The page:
Use this URL to cite or link to this record in EThOS: http://ethos.bl.uk/OrderDetails.do?uin=uk.bl.ethos.572806
Title: Using images to overcome communication hurdles posed by foreign site operatives
Author: McNairney, Fiona
Awarding Body: Glasgow Caledonian University
Current Institution: Glasgow Caledonian University
Date of Award: 2012
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Abstract:
Despite the economic recession there is still demand for foreign labour in the UK construction industry. This presents many construction management problems, not least is the communication barrier. Some research examining the extent of the language barrier within the construction industry has been undertaken. Several of these studies have advocated the use of images as a means of communicating with site operatives who have little English. Other studies have actively created communication material for use in site health and safety communications. The author's research contributes to this existing body of research by exerting a stronger focus on the source -channel - delivery. Furthermore, the research was unique in that it addressed the contribution that the presenter of the communication exerted on the audience, in terms of knowledge gain and perception. The aims of the research were: to determine how images currently used within the industry are understood by site operatives of varying cultural background and language proficiency; ~ how comprehension of site specific information following an induction using images compares to inductions without images; and how the presenter of site inductions can influence audience perception and knowledge gain. An exploration into the nature and extent of the communication problem was conducted via interviews and site visits. A series of tests were then developed and piloted before '? conducting preliminary comprehension testing. Observations of site inductions were then undertaken to assess presenter credibility. Feedback from site operatives was elicited using a likert scale. Finally, knowledge gain was assessed by asking operatives open questions regarding site specific information. Qualitative analysis highlighted that health and safety images currently in use are often misinterpreted by non English speaking operatives, but, simple design changes can drastically alter comprehension toward the intended meaning. The credibility assessment method indicated that it was sensitive enough to differentiate between differences in credibility, but further development of the instrument is required. The final stage of analysis revealed that more information was transmitted to receivers when using pictorial inductions compared with text based inductions.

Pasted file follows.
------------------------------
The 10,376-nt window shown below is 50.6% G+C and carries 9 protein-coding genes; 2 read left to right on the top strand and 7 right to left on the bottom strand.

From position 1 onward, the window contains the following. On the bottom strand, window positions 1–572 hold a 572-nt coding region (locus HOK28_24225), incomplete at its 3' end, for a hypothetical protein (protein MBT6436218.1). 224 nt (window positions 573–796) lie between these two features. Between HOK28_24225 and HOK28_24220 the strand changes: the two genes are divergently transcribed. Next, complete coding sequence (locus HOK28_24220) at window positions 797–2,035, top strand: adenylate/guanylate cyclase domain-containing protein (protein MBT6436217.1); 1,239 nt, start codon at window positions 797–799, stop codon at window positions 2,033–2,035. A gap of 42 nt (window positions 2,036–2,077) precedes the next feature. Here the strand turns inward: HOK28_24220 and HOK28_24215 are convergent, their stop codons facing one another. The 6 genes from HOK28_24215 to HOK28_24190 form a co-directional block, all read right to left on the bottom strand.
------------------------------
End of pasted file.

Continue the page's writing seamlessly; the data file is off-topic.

Supervisor: Not available Sponsor: Not available
Qualification Name: Thesis (Ph.D.) Qualification Level: Doctoral
EThOS ID: uk.bl.ethos.572806  DOI: Not available
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